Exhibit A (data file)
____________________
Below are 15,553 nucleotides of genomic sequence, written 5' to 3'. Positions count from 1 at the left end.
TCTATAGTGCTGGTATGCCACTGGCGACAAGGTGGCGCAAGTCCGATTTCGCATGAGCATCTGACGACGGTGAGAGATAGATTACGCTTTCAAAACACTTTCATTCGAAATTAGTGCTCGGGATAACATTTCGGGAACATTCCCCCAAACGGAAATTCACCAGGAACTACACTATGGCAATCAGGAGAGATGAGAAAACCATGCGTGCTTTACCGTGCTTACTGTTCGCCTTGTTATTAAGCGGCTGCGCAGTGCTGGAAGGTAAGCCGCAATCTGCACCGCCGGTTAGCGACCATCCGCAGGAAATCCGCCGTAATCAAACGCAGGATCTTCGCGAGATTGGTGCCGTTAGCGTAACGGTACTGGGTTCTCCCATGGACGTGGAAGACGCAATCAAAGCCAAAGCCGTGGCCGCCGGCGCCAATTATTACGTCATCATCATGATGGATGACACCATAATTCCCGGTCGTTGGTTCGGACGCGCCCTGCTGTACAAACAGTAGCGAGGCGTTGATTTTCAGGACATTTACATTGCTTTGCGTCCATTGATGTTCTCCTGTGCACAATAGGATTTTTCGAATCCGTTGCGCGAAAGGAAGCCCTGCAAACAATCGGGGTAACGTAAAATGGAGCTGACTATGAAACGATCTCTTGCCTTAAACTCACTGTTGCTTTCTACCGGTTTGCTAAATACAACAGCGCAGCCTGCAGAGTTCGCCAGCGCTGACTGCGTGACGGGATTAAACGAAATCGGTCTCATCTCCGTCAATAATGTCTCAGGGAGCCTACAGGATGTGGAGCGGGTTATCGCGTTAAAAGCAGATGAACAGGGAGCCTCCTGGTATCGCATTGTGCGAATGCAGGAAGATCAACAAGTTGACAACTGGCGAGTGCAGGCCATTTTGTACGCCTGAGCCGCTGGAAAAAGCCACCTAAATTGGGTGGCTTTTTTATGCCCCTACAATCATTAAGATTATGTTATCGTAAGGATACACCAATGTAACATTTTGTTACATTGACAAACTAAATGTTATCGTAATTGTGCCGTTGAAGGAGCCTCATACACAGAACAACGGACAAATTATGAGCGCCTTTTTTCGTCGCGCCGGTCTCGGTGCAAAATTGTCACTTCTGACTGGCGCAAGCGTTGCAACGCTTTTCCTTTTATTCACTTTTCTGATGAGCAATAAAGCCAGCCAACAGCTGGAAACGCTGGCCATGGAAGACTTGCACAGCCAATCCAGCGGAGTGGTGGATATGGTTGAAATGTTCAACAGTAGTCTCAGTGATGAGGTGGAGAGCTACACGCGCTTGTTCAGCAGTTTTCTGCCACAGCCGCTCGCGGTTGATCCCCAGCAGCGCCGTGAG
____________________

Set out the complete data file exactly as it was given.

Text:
Below are 15,553 nucleotides of genomic sequence, written 5' to 3'. Positions count from 1 at the left end.
TCTATAGTGCTGGTATGCCACTGGCGACAAGGTGGCGCAAGTCCGATTTCGCATGAGCATCTGACGACGGTGAGAGATAGATTACGCTTTCAAAACACTTTCATTCGAAATTAGTGCTCGGGATAACATTTCGGGAACATTCCCCCAAACGGAAATTCACCAGGAACTACACTATGGCAATCAGGAGAGATGAGAAAACCATGCGTGCTTTACCGTGCTTACTGTTCGCCTTGTTATTAAGCGGCTGCGCAGTGCTGGAAGGTAAGCCGCAATCTGCACCGCCGGTTAGCGACCATCCGCAGGAAATCCGCCGTAATCAAACGCAGGATCTTCGCGAGATTGGTGCCGTTAGCGTAACGGTACTGGGTTCTCCCATGGACGTGGAAGACGCAATCAAAGCCAAAGCCGTGGCCGCCGGCGCCAATTATTACGTCATCATCATGATGGATGACACCATAATTCCCGGTCGTTGGTTCGGACGCGCCCTGCTGTACAAACAGTAGCGAGGCGTTGATTTTCAGGACATTTACATTGCTTTGCGTCCATTGATGTTCTCCTGTGCACAATAGGATTTTTCGAATCCGTTGCGCGAAAGGAAGCCCTGCAAACAATCGGGGTAACGTAAAATGGAGCTGACTATGAAACGATCTCTTGCCTTAAACTCACTGTTGCTTTCTACCGGTTTGCTAAATACAACAGCGCAGCCTGCAGAGTTCGCCAGCGCTGACTGCGTGACGGGATTAAACGAAATCGGTCTCATCTCCGTCAATAATGTCTCAGGGAGCCTACAGGATGTGGAGCGGGTTATCGCGTTAAAAGCAGATGAACAGGGAGCCTCCTGGTATCGCATTGTGCGAATGCAGGAAGATCAACAAGTTGACAACTGGCGAGTGCAGGCCATTTTGTACGCCTGAGCCGCTGGAAAAAGCCACCTAAATTGGGTGGCTTTTTTATGCCCCTACAATCATTAAGATTATGTTATCGTAAGGATACACCAATGTAACATTTTGTTACATTGACAAACTAAATGTTATCGTAATTGTGCCGTTGAAGGAGCCTCATACACAGAACAACGGACAAATTATGAGCGCCTTTTTTCGTCGCGCCGGTCTCGGTGCAAAATTGTCACTTCTGACTGGCGCAAGCGTTGCAACGCTTTTCCTTTTATTCACTTTTCTGATGAGCAATAAAGCCAGCCAACAGCTGGAAACGCTGGCCATGGAAGACTTGCACAGCCAATCCAGCGGAGTGGTGGATATGGTTGAAATGTTCAACAGTAGTCTCAGTGATGAGGTGGAGAGCTACACGCGCTTGTTCAGCAGTTTTCTGCCACAGCCGCTCGCGGTTGATCCCCAGCAGCGCCGTGAG